You see, when I bitch about being in the armory, understand that there are a lot of super chill things about it. Sometimes I’ll bring in my laptop and literally just play video games while people are sweating their ass off of in hundred degree weather with a ninety-percent humidity rating. I’ve also snuck in a cot one day so that I could sleep in any clime or place, but when you wake up from your armory naps, you usually end up sitting there with this lingering sense of guilt that you’re skating while everyone is suffering constantly. I didn’t sign up to do a POG job, I didn’t want the skate life. I had a 98 ASVAB score, a 136 GT score, and an average size penis which meant that I could have had any job in the military and not feel like any less of a man. Most combat-arms Marines will understand though that you’d rather do it the 03XX way instead of the POG way. I wanted to be in the infantry more than anything, and when I was taken out of it and put in a desk job, my morale sunk.

What really bummed me out for a while is that I have a completely sober idea of what it is like out there in the field. You don’t have this idea of some super radical camping trip where you all get to shoot guns and then go sleep in your sick-ass tent. You know that your friend is going to be sitting there in the cold, soaking wet, waiting for a notional enemy to walk by so he can yell “bang bang”. It’s one thing to go through that with your guys that you’ve been with since you first hit the fleet, it another thing entirely to wake up and be the asshole that turns away your weapon because it has rust on it. You know why its rusty after a five day field op, you know that it makes sense to turn the weapon in and come clean the day after, but you’re also being told that the CO is coming by in the afternoon and that if he finds a single dirty weapon, the whole company will be drawing and won’t get to leave early for the upcoming 96. Sorry bro, you’re weapon is dirty.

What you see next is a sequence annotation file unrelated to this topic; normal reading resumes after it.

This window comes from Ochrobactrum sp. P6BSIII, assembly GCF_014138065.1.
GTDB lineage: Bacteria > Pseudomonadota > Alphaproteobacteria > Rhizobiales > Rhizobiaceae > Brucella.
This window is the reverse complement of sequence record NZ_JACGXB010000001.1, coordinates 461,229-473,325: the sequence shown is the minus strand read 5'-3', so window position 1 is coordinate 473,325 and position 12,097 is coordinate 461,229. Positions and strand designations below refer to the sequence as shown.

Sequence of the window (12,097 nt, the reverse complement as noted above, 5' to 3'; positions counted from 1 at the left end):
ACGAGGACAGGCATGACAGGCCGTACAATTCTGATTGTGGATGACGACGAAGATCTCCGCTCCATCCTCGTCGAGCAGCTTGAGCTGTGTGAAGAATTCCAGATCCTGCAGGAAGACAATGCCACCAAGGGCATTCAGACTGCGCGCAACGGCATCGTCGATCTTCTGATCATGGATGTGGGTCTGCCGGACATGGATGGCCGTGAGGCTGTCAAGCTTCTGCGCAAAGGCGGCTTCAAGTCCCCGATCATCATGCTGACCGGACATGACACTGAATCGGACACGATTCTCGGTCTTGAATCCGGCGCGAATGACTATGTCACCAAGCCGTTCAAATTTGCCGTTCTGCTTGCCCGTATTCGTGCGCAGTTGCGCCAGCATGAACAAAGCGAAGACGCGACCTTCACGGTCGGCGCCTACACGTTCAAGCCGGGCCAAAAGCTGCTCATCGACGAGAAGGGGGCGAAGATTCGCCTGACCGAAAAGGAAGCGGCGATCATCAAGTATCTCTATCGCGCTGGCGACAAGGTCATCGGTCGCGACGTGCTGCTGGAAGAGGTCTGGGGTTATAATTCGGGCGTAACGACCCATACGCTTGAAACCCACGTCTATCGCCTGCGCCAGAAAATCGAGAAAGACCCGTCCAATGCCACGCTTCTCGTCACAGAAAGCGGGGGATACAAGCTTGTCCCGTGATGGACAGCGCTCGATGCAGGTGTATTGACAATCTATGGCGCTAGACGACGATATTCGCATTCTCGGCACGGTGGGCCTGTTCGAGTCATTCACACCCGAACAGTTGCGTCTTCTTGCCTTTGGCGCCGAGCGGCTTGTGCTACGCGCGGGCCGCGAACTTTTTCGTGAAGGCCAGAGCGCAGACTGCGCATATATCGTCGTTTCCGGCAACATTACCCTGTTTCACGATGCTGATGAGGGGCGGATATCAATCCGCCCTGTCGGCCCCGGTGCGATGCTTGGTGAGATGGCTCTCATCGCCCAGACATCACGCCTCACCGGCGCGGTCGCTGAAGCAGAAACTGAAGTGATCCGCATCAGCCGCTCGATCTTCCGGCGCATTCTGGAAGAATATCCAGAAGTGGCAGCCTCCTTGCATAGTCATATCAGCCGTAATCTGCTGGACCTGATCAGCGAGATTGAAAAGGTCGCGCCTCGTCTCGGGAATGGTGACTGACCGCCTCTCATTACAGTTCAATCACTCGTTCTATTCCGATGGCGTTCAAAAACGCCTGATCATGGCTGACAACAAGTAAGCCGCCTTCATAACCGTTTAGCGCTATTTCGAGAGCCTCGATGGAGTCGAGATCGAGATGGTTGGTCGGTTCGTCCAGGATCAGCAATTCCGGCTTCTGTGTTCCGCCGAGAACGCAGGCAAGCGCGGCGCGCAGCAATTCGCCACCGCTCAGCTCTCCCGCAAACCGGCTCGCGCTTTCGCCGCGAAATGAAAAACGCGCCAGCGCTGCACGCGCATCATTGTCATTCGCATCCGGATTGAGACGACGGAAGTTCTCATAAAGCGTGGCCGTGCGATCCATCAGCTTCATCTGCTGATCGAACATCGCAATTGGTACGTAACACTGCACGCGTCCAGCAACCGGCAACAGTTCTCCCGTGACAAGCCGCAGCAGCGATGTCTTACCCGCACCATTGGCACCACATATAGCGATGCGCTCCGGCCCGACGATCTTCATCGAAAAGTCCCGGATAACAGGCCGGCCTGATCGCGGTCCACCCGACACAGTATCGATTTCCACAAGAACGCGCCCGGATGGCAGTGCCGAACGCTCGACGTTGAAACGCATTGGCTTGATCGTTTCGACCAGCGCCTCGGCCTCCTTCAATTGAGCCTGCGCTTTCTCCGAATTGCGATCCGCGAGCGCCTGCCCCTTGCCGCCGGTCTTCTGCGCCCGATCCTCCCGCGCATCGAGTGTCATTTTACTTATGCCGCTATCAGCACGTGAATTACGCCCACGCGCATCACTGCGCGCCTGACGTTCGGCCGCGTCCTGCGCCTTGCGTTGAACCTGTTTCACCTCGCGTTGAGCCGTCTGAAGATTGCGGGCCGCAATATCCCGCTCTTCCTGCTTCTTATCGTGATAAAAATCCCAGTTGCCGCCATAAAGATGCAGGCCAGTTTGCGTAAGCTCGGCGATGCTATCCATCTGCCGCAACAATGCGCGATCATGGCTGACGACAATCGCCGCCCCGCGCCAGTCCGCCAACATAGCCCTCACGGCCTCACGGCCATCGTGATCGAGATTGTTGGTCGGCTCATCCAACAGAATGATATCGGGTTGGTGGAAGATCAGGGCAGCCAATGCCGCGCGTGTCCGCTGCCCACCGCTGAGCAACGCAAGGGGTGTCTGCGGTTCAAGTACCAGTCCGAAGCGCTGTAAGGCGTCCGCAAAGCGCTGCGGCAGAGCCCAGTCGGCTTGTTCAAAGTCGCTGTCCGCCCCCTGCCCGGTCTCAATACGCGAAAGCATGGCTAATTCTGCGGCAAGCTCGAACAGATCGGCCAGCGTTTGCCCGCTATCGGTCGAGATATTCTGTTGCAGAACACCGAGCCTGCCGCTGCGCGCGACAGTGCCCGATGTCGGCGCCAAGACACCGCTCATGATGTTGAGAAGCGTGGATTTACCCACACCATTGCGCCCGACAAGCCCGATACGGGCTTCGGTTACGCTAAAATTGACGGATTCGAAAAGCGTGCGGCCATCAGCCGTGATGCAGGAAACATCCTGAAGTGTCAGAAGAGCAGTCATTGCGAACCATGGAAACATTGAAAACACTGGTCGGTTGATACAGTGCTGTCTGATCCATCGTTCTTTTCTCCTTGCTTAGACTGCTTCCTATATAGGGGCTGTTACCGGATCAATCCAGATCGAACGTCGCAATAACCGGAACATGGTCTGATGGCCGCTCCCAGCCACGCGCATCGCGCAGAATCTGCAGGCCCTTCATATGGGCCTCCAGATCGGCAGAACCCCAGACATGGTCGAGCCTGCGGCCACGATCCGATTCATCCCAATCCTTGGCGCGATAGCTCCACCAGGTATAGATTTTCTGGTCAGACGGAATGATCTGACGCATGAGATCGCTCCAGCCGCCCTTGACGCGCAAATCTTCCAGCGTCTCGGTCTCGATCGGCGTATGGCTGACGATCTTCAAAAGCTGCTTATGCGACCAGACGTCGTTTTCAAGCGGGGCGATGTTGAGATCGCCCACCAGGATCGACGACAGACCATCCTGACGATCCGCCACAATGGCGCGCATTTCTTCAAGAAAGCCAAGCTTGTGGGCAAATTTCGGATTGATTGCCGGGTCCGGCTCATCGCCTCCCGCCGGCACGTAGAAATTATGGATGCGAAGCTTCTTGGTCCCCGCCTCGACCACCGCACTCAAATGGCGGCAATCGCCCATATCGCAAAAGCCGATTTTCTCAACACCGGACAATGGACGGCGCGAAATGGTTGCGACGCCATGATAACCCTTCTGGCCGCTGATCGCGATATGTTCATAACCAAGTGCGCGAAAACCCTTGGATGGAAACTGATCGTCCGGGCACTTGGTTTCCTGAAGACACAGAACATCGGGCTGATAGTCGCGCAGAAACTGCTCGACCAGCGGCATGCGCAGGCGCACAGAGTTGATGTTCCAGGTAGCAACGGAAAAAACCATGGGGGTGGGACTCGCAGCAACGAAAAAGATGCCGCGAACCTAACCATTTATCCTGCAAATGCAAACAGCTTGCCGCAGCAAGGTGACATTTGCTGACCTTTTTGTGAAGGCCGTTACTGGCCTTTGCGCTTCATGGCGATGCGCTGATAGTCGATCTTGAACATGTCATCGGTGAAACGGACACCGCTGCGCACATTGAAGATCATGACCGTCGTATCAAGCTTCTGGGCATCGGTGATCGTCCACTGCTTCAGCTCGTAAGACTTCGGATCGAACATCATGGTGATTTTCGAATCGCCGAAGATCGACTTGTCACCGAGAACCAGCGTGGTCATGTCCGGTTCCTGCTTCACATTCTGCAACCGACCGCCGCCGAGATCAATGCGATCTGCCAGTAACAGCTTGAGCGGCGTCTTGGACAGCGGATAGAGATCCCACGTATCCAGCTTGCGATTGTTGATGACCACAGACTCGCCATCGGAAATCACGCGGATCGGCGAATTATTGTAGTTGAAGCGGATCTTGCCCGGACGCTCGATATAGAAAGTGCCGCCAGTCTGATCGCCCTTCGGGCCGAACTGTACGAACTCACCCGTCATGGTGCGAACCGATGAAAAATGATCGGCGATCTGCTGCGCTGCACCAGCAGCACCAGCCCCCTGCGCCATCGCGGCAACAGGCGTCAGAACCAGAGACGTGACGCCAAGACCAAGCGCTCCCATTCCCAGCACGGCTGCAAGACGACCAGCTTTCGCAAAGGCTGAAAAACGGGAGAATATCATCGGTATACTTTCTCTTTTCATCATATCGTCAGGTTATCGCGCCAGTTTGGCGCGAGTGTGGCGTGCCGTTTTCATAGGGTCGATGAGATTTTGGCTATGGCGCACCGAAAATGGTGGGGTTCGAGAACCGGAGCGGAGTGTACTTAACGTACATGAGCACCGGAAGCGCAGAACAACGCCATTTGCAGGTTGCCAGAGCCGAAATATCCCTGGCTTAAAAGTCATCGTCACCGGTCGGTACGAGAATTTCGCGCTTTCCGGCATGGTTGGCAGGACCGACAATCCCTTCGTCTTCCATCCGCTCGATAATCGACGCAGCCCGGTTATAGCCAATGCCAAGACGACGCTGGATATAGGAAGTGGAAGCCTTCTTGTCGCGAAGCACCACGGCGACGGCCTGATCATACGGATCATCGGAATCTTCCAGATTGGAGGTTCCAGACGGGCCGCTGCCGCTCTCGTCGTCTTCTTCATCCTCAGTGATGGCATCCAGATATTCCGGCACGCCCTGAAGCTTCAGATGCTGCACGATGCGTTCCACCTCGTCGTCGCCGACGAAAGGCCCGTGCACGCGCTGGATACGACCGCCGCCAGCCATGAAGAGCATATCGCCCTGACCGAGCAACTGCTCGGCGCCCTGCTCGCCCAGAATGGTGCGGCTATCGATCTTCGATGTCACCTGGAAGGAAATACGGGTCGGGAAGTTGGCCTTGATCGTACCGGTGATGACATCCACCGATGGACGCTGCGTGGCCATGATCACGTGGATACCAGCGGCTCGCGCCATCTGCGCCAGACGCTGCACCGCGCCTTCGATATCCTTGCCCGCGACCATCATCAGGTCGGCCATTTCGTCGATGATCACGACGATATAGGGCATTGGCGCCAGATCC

The thrilling sensation of regularly being an asshole to people, coupled with the constant counting of similar objects and readings of serial numbers has resulted in what I’ve taken to calling “POG Fatigue”. Your brain starts to get fried from all the mountain of paperwork that you grind through, you can’t wash the smell of carbon off of your hands for some reason, and you’re having to come in on the weekend for the third time in a row because a lone squad of Marines was out in the field. It seemed to confirm my theory that no job in the Marine Corps is truly skate. Everyone thinks that some super POG MOS is going to be the chillest thing ever, but whenever I’ve talked to a POG I always make a point to ask them what sucks about their job and they find plenty of things to bitch about. It’s gay all over, it seems.